the graph and the legend. It shows values related to the counter you
selected in the graph or in the legend. The Toolbar is displayed above the graph and provides the
basic toolbar functions for working with Performance Monitor. You might find that it is much
easier to use the shortcut keys than to tap or click the Toolbar
buttons. The Toolbar buttons and their shortcut keys are as
View Current Activity
Ctrl+T; switches the view so that current activity being logged
View Log Data Ctrl+L;
switches the view so that data from a performance log can be
Change Graph Type Ctrl+G;
switches the view to toggle among bar graph, report list, and
Add Ctrl+I; displays the
Add Counter dialog box, which lets you add counters to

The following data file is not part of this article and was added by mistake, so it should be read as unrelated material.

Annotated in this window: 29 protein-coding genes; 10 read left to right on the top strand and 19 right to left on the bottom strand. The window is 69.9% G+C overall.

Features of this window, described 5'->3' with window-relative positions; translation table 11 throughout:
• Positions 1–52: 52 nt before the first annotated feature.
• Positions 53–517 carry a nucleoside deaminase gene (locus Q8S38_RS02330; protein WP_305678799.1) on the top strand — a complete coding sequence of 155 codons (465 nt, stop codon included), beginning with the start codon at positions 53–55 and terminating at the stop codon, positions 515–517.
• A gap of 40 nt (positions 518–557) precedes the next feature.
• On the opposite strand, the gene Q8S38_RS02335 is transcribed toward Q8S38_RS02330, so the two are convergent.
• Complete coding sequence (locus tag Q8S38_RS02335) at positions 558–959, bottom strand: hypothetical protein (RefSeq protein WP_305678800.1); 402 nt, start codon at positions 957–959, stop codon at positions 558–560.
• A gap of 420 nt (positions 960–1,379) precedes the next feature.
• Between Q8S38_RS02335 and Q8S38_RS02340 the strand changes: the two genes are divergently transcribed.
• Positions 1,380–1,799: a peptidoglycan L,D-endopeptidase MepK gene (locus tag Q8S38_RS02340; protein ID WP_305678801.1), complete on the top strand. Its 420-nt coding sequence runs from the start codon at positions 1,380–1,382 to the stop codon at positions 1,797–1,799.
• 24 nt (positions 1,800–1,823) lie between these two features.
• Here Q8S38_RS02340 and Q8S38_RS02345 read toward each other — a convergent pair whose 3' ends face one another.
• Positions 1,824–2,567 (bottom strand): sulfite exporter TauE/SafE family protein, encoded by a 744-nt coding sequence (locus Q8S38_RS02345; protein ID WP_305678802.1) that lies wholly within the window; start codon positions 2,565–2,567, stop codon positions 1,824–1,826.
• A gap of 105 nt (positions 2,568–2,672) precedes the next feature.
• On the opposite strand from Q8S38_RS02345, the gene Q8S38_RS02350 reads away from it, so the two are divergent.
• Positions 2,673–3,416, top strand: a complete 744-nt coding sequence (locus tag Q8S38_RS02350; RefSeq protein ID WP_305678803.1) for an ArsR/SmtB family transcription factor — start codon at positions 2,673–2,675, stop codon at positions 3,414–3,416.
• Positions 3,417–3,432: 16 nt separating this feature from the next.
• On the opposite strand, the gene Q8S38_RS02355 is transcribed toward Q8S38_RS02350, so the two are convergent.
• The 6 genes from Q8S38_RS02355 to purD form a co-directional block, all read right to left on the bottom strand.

Delete Delete key; removes
the counter so that it is no longer tracked.
highlights the counter using a white line so that it is easier
to see. Highlighting works best with graphs. If you want to turn
the Highlight function off, press Ctrl+H again.
Copy Properties Ctrl+C;
creates a copy of the counter list along with the individual
configuration of each counter, and puts it on the Windows
Clipboard. The information is formatted as an extensible markup
language (XML) file. If you open a text editor, you could paste
in this information and save it for later use.
Paste Counter List Ctrl+V;
pastes a copied counter list into Performance Monitor so that it is used as the
current counter set. If you saved a counter list to a file, you
simply open the file, copy the contents of the file to the